An ABA school.— A.I.M (@AIMautistic) April 11, 2018
Are we surprised? https://t.co/uHgzSxBhXL
Two educators at a special needs school called Hope Academy in Baton Rouge are being let go after audio surfaced of them making inappropriate remarks about an autistic child.
The child's mom, Milissa Davis, had noticed unusual behavior in her child at home, including aggression and wetting the bed. This made her suspicious of what might be going on at school and prompted her to slip an audio recorder in her son's backpack.
She was dismayed at what she found.
"I just wanted to cry, scream, and do everything I could because it was so bad," Davis told ABC-affiliate WBRZ. "To think that I had sent my son there every day, and what had happened before that I didn't know about."
A teacher and a teacher's aide at Hope Academy were heard in the recording, at times with the child and at other moments without him in the room.
At one point in the recording, one of the adults said to the child, "You're just writing the word. What is hard about it?" Then after the child makes a noise, she mockingly imitates him.
In another section of the audio with the child out of the room, one of the adults said, "Let's see what they do with him in f****** public school. He was going to go to Live Oak Middle. Uh ah, he wouldn't make it for a minute."
Hope Academy said it has fired one of the educators, and the other will leave at the end of the semester.
Hope Academy's website states that it specializes in teaching students with learning disabilities, autism spectrum disorders, Asperger syndrome, ADHD, down syndrome, cognitive disabilities, and dyslexia.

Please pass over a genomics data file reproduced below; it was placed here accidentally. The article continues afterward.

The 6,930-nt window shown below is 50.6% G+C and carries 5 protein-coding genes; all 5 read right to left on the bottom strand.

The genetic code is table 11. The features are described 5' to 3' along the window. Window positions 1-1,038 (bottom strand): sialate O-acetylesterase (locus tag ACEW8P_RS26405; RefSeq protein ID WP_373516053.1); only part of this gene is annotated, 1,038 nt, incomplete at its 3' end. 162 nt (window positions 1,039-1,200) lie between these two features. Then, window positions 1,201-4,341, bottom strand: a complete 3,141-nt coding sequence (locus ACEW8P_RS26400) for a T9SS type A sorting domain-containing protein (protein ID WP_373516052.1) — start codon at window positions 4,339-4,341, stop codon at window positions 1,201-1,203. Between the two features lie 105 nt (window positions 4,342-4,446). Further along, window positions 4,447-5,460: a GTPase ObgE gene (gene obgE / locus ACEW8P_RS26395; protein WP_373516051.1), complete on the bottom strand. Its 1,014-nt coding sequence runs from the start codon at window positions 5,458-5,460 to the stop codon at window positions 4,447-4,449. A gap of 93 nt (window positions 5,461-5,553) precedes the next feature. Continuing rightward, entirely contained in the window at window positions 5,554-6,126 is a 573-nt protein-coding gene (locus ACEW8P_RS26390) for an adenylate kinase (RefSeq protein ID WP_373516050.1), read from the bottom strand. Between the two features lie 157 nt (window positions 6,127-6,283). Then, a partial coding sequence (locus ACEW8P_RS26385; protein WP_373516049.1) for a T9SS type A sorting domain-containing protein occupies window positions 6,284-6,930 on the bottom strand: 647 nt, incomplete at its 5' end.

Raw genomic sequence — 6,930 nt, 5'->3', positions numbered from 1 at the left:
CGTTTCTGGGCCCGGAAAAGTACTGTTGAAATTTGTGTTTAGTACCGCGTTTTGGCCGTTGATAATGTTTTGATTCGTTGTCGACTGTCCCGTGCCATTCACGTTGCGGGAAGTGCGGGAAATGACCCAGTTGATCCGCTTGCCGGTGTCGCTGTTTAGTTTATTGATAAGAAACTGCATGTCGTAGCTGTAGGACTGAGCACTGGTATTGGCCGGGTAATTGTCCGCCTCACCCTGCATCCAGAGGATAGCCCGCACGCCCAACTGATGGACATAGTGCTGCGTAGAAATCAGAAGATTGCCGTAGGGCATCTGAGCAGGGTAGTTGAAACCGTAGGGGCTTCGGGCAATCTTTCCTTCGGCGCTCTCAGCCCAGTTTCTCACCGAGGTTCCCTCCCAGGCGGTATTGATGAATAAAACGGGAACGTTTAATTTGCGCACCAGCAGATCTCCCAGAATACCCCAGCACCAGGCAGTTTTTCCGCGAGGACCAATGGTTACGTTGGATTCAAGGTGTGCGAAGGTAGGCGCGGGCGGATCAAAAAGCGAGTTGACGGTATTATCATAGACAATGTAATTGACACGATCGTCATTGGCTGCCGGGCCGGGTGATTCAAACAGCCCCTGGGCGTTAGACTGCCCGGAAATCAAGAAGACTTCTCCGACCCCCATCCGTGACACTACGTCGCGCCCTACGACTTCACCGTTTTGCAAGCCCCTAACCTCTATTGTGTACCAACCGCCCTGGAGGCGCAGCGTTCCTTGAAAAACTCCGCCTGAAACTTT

The school's principal, Linda Stone, released a statement, saying the "recording contains regretful conversations between these adults."
The statement goes on to say, "These recordings are not an indication of who we are. We ask that the community not let the actions of two persons reflect on the reputation of and the mission of our school-a mission we have tried so hard to build. We again extend an invitation to meet with the parent involved to discuss this incident further."
Mentally disabled people are often not capable of speaking up for themselves, so this mother's use of a recording device may be the best thing she could have done. Her instinct that something unethical was going on turned out to be right, and it's not surprising she would be more assiduous than other parents because the disabled are targets of abuse much more often than those without disabilities.
It's unclear how far the derogatory behavior from the teachers went, but we can assume that it doesn't reflect Hope Academy as a whole, and it certainly doesn't reflect most special needs schools.